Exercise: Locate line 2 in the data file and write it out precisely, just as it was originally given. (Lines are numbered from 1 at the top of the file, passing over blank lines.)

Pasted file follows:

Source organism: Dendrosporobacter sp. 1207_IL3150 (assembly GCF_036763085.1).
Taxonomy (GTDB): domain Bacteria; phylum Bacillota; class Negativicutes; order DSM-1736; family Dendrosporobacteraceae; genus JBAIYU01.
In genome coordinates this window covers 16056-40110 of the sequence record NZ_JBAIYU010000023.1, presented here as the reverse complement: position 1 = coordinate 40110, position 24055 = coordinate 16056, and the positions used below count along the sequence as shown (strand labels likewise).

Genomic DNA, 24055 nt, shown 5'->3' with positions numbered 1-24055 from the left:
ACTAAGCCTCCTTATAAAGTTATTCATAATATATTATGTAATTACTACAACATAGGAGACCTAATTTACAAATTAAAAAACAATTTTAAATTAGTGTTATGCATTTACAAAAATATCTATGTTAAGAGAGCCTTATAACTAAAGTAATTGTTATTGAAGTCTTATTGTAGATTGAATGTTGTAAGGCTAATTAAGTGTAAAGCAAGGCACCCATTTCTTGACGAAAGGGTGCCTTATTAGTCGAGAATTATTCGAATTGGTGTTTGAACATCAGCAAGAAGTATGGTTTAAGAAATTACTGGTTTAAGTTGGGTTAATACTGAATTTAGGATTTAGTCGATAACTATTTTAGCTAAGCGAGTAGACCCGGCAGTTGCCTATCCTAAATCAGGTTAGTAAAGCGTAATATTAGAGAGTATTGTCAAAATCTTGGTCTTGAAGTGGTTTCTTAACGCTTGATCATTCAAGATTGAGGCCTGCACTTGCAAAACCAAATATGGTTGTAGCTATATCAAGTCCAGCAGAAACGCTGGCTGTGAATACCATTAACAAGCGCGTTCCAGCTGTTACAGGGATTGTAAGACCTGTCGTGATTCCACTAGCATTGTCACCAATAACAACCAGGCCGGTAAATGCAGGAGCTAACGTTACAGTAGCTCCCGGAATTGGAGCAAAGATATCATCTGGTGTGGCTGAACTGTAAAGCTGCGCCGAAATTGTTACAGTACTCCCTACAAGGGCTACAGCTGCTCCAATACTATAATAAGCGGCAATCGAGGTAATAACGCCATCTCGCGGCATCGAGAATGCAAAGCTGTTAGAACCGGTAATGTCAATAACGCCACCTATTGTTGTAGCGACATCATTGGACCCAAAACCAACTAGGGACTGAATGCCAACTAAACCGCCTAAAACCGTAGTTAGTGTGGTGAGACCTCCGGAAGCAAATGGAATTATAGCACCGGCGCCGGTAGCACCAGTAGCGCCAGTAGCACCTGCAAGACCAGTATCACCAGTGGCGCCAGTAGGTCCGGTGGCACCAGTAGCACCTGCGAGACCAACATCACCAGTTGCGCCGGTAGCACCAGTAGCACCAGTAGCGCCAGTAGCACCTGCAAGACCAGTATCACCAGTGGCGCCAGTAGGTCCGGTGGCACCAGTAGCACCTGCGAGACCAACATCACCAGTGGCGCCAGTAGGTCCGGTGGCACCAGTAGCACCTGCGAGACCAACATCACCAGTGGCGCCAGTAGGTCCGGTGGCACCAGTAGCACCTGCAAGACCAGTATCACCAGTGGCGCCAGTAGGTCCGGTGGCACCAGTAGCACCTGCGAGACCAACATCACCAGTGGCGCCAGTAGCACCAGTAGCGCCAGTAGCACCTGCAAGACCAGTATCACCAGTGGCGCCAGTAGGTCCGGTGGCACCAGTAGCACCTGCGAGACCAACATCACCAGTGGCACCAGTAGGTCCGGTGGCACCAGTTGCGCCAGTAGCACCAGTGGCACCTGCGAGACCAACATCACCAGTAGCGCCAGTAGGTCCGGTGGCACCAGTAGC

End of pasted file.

Taxonomy (GTDB): domain Bacteria; phylum Bacillota; class Negativicutes; order DSM-1736; family Dendrosporobacteraceae; genus JBAIYU01.